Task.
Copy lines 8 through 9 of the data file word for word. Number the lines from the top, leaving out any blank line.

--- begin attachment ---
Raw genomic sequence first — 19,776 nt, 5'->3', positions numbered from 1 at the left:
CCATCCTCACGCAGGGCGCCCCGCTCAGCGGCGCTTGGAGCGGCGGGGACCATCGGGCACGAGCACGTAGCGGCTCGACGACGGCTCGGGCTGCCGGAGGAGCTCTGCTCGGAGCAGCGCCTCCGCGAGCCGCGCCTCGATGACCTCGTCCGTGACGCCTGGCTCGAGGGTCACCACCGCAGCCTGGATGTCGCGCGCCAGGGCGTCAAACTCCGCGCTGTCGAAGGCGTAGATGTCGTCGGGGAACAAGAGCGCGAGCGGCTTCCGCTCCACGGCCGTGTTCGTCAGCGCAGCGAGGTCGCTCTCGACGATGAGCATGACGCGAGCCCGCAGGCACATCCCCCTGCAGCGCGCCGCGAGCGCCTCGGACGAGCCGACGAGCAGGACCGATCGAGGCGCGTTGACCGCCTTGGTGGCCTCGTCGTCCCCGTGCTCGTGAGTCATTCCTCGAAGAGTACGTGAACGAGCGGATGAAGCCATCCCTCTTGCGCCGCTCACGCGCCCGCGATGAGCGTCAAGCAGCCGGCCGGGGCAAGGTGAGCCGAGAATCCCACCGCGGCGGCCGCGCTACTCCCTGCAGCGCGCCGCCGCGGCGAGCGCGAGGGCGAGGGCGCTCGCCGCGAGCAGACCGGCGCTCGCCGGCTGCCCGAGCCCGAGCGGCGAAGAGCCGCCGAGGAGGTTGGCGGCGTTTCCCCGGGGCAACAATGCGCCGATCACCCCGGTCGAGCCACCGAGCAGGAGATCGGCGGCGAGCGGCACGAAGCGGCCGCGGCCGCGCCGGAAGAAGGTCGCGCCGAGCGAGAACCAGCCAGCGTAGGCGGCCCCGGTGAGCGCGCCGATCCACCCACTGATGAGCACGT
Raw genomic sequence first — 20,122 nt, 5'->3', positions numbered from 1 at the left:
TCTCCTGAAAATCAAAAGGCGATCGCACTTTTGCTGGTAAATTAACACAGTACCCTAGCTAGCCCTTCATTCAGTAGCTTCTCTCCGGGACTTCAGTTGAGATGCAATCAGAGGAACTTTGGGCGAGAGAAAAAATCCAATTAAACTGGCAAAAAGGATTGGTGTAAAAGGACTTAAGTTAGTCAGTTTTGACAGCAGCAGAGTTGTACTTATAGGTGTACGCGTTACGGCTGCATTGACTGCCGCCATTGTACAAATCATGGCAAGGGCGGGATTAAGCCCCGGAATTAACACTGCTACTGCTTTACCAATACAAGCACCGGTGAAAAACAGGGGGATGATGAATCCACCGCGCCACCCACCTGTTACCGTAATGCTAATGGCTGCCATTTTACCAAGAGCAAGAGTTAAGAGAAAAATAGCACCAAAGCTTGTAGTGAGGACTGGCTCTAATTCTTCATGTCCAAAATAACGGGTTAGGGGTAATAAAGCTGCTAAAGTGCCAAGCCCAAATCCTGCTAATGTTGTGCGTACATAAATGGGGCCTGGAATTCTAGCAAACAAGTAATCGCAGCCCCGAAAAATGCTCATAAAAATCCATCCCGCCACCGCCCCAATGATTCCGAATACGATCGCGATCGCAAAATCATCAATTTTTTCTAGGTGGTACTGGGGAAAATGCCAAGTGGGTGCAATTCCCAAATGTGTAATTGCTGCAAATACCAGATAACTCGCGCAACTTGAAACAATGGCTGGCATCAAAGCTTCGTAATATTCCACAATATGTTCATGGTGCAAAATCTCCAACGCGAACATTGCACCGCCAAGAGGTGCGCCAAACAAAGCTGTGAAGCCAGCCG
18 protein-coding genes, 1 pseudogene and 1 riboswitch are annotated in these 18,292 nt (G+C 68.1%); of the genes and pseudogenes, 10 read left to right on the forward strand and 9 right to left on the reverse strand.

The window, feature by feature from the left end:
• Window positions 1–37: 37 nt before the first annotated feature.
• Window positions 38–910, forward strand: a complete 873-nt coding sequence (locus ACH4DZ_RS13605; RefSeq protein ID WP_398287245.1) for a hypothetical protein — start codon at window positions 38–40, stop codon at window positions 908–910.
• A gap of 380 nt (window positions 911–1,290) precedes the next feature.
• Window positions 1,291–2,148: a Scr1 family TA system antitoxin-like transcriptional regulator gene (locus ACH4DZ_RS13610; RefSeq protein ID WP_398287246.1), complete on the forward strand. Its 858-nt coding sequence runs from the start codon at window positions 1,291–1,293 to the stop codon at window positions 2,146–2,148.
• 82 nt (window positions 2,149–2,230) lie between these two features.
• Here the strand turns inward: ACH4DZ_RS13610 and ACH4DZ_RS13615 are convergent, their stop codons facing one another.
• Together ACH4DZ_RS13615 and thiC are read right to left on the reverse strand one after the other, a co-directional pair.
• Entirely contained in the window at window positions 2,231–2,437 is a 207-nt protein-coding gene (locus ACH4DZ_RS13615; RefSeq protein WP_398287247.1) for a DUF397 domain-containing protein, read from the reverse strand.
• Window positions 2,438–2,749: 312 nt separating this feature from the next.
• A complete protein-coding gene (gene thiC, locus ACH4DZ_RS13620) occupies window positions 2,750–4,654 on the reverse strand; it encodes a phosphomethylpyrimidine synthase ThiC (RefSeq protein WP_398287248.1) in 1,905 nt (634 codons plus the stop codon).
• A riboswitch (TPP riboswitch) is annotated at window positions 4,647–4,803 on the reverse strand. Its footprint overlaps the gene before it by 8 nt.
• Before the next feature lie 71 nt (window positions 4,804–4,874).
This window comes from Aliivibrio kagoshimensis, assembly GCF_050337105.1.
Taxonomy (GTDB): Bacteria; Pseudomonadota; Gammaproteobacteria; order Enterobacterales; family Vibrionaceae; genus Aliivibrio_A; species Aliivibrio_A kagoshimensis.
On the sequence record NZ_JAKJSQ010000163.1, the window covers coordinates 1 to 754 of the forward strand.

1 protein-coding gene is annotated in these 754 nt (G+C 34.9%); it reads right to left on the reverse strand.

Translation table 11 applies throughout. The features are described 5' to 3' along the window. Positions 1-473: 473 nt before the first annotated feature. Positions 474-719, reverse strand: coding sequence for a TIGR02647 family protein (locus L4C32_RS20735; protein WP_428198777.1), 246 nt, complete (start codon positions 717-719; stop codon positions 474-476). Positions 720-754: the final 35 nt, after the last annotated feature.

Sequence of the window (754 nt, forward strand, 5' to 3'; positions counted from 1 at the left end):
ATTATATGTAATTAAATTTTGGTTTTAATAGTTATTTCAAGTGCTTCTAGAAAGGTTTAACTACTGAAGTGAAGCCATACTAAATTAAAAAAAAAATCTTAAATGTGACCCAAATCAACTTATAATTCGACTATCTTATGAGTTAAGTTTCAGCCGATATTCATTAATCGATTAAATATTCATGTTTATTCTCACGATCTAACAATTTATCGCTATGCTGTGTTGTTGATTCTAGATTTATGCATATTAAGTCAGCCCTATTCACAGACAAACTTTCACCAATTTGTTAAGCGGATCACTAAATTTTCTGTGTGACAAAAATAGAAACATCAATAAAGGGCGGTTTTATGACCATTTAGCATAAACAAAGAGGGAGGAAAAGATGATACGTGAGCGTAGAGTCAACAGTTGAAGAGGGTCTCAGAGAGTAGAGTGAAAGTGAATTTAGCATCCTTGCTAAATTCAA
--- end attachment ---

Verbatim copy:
• Window positions 38–910, forward strand: a complete 873-nt coding sequence (locus ACH4DZ_RS13605; RefSeq protein ID WP_398287245.1) for a hypothetical protein — start codon at window positions 38–40, stop codon at window positions 908–910.
• A gap of 380 nt (window positions 911–1,290) precedes the next feature.